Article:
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runs throughout the chapters. How did the public fit into British public health over the post-war period? How was the public identified; and what was public about public health? These are important questions, given the centrality of the relationship between British citizens and the British government across the vaccination programme. This relationship drove the development of the vaccination schedule. As we have seen, the government had expectations of the population and, in turn, the population made demands on its government. But these demands did not remain

in Vaccinating Britain

eighty per cent coverage by December 1990, 27 in line with the UNICEF goal of Universal Child Immunization. In Nigeria, this goal was only achieved for Bacille-Calmette-Guérin vaccine (BCG) coverage. 28 The year 1990 was considered to be the high-point in national immunisation coverage. However, on 30 June, responsibility for primary health-care services was transferred to the local governments as part of a structural

in The politics of vaccination
Colonialism and Native Health nursing in New Zealand, 1900–40

wanted the best:  with the ‘very best qualifications, both general and midwifery’.24 When she advertised a position in the Māori district of Te Araroa in 1912 she explained that the posting was ‘a most responsible one, the nearest doctor being fifty miles away, at Waipiro. When he is connected by telephone, it will be a great relief to the nurse. Even then, she must act on her own initiative a great deal.’25 Nurses in post underscored that sense of responsibility. Akeheni Hei sent letters to Kai Tiaki describing her experiences, starting in 1909 when she was stationed

in Colonial caring
Open Access (free)
Vaccine policy and production in Japan

:9815 (11 February 2012), p. 520. 33 Ibid . 34 Y. Tezuka, Sengō gyōsei no kōzō to dikenma: Yōbōsesshu gyōsei no hensen (The Structural Dilemma of Post-war Public Administration: Changes in Preventive

in The politics of vaccination
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health and citizens would change. 18 This interplay between citizenship and risk management is explored in greater detail in Chapter 4 . What is important in the immediate post-war era, however, is that citizens also demanded health protection from the government. The most obvious example of this is the creation of the NHS. T. H. Marshall would describe the coming of the new welfare state as an expression of social rights, a new age in which protection from hardship would be as important as equality under the law and the right to vote in previous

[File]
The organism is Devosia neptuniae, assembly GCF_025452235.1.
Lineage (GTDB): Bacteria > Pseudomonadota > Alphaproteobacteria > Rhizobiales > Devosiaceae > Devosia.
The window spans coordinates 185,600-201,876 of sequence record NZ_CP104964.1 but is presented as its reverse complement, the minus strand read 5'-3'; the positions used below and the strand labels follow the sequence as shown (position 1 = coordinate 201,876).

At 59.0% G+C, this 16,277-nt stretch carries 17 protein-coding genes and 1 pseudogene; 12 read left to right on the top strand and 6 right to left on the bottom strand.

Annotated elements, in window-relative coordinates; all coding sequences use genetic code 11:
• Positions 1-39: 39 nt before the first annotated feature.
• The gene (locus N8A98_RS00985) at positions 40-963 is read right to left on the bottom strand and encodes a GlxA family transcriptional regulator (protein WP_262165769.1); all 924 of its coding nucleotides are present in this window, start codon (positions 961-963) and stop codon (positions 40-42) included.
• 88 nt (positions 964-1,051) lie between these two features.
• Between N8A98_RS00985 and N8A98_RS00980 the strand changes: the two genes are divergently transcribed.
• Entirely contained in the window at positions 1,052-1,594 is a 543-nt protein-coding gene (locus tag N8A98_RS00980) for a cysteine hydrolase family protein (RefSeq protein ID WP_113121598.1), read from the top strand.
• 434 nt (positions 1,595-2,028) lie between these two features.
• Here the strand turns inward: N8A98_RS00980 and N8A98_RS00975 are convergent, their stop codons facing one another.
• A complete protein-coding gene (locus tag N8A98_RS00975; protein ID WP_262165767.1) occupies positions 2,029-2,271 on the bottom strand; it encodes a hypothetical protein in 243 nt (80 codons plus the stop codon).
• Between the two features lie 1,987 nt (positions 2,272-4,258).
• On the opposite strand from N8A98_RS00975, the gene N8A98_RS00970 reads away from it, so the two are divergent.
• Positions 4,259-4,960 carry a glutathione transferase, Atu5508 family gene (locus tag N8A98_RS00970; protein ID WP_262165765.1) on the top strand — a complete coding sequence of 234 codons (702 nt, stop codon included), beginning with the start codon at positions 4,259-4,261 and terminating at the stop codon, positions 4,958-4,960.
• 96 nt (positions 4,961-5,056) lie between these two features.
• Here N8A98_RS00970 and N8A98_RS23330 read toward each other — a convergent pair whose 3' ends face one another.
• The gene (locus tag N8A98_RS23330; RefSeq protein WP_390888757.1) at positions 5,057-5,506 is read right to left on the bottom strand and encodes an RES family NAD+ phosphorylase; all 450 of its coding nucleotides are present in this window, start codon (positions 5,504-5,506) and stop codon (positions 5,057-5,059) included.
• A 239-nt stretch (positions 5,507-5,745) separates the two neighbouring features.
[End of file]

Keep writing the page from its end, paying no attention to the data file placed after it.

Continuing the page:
in Vaccinating Britain
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drug-taking communities – the government was not willing to fund and implement a routine childhood vaccination programme in the 1980s. 23 Structural reforms to the general practitioner contract could go only so far. The other major innovation of the 1980s was the introduction of MMR. Measles vaccination had remained low in comparison to other countries, including some in the developing world. WHO targets, combined with a sense of embarrassment, led to a change of approach. 24 As with multivalent vaccines in previous decades – like DTwP – the

in Vaccinating Britain
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featured in the Birmingham Post . Their children, Helen and Joanne, had become disabled after vaccinations, and they called for parents with similar experiences to join a campaign for compensation for vaccine damage. The organisation that grew from this was the Association of Parents of Vaccine Damaged Children (APVDC). 30 Fox and Lennon received letters from hundreds of parents, around two-thirds of whom blamed their children's impairment on pertussis vaccine. Despite their own children becoming disabled after the poliomyelitis vaccine, Fox chose to focus attention on

in Vaccinating Britain